How Summer Internships Have Adapted to Covid-19


Students who had planned summer internships or sports camps are, like everyone, adjusting their plans.

To ensure participant’s safety, many summer internships are now remote. Charlie Pan, a college junior from the University of British Columbia, shared his new summer intern plan at Microsoft.

“My intern is influenced not only because of the health issue under the pandemic,” he commented, but “it is also changed because of the travel ban and visa problem. The border between U.S. and Canada is closed and my visa to go to the US during summer can not be approved.”

Instead of joining his fellow summer interns, Charlie said, “I have to work remotely from my home in Canada. I need to use Zoom and other online meeting tools to do team-sync-up with the coworkers in US.”

Charlie’s experience is a quite common. Students who are planning to take summer courses can also relatively easily adapt to remote learning as long as the technical issues are solved. However, for the athlete who plays team sports and plan to practice and improve, the impact of this summer will hit even harder.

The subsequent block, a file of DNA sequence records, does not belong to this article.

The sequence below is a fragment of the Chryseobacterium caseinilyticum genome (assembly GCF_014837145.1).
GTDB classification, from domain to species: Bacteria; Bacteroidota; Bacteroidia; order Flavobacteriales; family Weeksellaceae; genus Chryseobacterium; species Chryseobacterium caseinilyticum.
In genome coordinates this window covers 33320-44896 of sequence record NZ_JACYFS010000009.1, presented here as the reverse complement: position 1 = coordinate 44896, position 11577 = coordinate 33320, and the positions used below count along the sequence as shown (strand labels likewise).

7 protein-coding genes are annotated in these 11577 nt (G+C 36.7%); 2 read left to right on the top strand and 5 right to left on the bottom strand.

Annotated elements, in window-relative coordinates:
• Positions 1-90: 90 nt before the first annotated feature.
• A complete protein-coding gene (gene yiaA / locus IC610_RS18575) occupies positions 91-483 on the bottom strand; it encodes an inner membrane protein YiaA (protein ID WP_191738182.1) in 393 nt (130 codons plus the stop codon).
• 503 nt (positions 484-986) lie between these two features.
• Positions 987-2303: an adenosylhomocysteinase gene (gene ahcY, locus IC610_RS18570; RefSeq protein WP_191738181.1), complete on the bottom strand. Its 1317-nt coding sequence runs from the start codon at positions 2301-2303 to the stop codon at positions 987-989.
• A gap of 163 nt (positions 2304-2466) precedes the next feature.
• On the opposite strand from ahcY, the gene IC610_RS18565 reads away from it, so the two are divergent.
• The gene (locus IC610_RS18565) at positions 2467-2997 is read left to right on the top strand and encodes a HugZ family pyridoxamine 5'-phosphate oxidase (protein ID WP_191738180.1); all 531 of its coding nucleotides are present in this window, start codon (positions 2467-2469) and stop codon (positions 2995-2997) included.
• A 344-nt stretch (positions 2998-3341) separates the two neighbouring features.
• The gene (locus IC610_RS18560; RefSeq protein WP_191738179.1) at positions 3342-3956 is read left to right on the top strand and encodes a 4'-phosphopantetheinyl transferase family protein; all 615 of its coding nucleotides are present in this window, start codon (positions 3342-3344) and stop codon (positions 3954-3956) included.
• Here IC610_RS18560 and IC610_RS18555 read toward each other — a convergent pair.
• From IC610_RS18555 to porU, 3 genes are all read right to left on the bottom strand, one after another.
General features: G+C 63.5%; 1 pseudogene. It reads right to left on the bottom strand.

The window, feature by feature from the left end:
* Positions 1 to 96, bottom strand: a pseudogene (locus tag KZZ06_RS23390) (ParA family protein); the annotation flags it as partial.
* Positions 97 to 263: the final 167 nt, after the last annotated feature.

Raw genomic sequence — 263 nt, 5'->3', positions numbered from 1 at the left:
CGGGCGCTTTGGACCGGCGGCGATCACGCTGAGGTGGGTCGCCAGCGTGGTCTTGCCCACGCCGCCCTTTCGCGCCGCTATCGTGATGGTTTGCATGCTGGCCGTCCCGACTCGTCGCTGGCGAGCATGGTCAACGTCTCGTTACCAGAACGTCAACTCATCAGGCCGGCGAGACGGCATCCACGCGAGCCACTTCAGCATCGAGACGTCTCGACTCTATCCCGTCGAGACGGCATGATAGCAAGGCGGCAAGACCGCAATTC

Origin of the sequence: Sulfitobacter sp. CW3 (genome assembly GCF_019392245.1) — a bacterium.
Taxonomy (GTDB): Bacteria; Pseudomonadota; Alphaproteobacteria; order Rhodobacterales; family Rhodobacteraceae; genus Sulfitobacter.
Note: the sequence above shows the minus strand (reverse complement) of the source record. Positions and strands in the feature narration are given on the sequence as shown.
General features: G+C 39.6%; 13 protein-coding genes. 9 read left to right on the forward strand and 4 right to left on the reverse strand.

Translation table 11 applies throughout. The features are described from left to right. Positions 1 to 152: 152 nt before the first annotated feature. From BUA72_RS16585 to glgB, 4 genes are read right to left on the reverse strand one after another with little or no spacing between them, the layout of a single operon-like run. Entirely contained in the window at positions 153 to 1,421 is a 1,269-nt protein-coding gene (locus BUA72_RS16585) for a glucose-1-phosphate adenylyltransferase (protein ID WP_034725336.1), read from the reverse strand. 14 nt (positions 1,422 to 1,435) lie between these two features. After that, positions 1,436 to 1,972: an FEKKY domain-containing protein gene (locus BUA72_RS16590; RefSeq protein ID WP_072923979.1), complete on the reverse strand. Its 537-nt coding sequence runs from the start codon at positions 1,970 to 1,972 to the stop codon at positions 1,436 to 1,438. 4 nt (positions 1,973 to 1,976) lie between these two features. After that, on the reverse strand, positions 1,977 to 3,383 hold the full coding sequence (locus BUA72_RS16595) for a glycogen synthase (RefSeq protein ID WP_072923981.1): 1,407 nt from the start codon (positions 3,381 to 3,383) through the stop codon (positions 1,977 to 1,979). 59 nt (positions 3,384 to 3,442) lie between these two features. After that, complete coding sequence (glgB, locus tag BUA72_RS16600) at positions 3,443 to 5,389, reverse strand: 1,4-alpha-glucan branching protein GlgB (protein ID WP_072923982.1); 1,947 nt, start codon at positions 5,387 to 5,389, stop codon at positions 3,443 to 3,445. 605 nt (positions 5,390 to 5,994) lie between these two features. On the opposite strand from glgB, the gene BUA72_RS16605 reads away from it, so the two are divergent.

According to Owen Fu, a rising junior on the varsity football team who plans to play sports in college, his summer plan is completely ruined by the cancellation of sports camps and scheduled practices.

“I was planning to participate in several football summer camps such as the Nike football camp at Milton [Academy] in [the] U.S. during this summer to be a better player and play my best football in my junior fall,” said Owen, a junior at the Williston Northampton school in Massachusetts.

“My junior year football statistics will be extremely crucial for the recruitment process and it is really pitiful that I cannot go to these camps this summer to improve,” he added. “Now I am planning to practice on my own and see if there might be any football camps open in late summer in China before my next season officially starts.”